26 Grains, Covent Garden: restaurant review

Alex Hely-Hutchinson's much-loved brunch spot has just launched its first ever supper menu, foregrounding beautiful produce and simple but effective dishes on its three-dish set menu

26 Grains Review:

What's the draw

26 Grains began its life in Old Street station, where founder Alex Hely-Hutchinson served porridge pots – both sweet and savoury – in the sticky City summer heatwave of 2015. It may sound like a recipe for disaster, but disaster it was not. Despite the temperatures, she'd spotted a niche in the market and tapped into London’s craving for the lowly oat bowl. Since then, the team has set up shop in the colourful Neal’s Yard, serving fruit, nut butter and seed topped porridges and more seasonal veg based dishes daily and attracting many a celebrity (Andrew Garfield, Michael Fassbender and Maggie Gyllenhaal, to name a few) with its simplistic, locally sourced fare, and now they've opened their doors in the evening for a Scandinavian-inspired supper service, too.

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What to drink

Surprisingly, for a restaurant with lovingly-produced, locally-sourced food at its very core, there are more drinks options than dishes on the menu. Think a crisp and delicate organic 2016 Provence rosé from Vignerons winemakers; a fresh, zesty 2018 verdicchio from Ciu Ciu in Italy, and a smooth, warming Morrelino di Scansano, an organic sangiovese from Antonio Camillo. For non-wine drinkers, there are cocktails, mocktails and beer on offer: the mocktail is made with hibiscus and soda, and the cocktails spruced with just a splash of London-distilled gin or Our/London vodka. If you're after a beer, grab a Keller lager from Leicestershire-run Braybrook, the passion project of chef-turned-brewer Cameron Emirali.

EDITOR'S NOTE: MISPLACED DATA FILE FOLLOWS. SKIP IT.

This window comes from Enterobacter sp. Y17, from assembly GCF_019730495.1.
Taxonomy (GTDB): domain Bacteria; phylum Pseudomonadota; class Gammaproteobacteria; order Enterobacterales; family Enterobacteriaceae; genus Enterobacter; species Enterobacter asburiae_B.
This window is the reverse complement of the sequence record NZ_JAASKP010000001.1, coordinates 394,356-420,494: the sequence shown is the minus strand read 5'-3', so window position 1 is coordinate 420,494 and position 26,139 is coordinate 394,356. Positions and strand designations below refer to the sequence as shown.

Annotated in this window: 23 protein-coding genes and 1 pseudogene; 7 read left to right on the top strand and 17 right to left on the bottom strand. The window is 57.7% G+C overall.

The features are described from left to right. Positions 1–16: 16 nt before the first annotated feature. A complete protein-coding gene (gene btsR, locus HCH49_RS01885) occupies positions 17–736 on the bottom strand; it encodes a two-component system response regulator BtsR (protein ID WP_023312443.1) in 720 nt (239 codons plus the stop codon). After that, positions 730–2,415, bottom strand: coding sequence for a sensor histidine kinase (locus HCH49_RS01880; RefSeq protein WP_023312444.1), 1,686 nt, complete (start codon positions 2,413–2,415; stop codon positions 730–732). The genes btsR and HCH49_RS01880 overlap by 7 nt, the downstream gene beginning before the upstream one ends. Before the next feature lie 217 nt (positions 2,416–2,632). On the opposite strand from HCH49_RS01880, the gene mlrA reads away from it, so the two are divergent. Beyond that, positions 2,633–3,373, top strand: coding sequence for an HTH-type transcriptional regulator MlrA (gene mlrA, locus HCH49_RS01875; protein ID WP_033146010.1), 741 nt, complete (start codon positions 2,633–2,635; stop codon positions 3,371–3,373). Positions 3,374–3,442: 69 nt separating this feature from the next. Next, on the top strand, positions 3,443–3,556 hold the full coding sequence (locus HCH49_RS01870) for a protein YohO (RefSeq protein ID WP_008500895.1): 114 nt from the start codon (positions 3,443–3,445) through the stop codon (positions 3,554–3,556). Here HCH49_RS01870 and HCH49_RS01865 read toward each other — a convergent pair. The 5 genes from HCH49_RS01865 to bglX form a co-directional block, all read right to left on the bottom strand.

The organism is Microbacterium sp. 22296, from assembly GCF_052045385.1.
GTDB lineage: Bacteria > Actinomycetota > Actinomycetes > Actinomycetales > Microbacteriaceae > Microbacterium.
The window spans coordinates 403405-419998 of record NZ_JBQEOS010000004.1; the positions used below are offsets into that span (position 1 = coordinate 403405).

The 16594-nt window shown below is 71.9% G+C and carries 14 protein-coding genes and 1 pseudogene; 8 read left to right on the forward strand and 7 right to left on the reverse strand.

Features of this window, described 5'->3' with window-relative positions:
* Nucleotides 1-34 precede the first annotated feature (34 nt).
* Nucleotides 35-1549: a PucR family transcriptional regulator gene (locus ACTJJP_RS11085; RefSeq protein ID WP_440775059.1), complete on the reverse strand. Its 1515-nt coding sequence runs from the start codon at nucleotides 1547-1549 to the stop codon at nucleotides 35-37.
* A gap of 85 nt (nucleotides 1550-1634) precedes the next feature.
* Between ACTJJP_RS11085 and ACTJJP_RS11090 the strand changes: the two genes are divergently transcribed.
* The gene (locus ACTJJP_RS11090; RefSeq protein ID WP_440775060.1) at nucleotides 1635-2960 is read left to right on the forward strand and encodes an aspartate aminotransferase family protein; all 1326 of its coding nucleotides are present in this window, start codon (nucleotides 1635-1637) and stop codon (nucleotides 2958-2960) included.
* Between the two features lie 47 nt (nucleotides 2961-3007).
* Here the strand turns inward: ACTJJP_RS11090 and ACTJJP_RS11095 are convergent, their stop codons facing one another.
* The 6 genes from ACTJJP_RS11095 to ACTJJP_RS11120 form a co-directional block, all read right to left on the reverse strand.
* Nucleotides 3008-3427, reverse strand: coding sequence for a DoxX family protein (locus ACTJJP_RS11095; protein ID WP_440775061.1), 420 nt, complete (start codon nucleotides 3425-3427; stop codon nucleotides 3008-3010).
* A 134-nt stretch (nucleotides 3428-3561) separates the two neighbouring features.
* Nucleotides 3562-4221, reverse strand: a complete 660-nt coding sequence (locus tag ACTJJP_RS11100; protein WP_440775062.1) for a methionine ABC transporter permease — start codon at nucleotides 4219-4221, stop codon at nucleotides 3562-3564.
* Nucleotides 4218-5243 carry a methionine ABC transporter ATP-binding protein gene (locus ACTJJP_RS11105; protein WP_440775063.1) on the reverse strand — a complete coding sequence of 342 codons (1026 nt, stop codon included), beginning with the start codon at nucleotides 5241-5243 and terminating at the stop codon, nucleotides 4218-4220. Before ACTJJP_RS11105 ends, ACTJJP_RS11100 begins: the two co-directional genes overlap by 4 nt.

What to eat

An emphasis on quality, not quantity, resonates throughout 26 Grains – it has to, as Hely-Hutchinson and co. have opted, rather boldly, for just three menu options, spanning a seasonal starter, homemade pasta main and fruit sorbet dessert. Even the detail on the menu is sparse: there’s no fancy hyperbole dressing the dishes here because, frankly, it’s not needed. Food is simplistically superb, to the point of faultless. The starter, a towering ball of creamy, gooey burrata, drizzled in olive oil, fresh basil leaves and charred, creamy hazelnuts, melts in the mouth atop warm, soft, crusty sourdough from nearby Little Bread Pedlar bakery in Bermondsey, the toppings adding the perfect bitter-sweet crunch to what would have been a standout dish without the seasoning.

If a whole burrata pre-main doesn’t make you ecstatic enough, the homemade pappardelle, generously coated in creamy, decadent, comforting arrabbiata sauce and topped with Neal’s Yard crème fraîche and toasted pine nuts nuts will. I was left smiling through my forkfuls and genuinely speechless (a very rare occurrence). It’s a heartwarming and delicious reminder that you can’t beat seasonal, locally grown and organic produce, glowing with the love that the farmers have put into growing them. With food this good, you don’t need a big menu: the three dishes here are magical enough.

Prices from £18 per person for two courses, drinks from £4.50; 1 Neal's Yard, WC2H 9DP;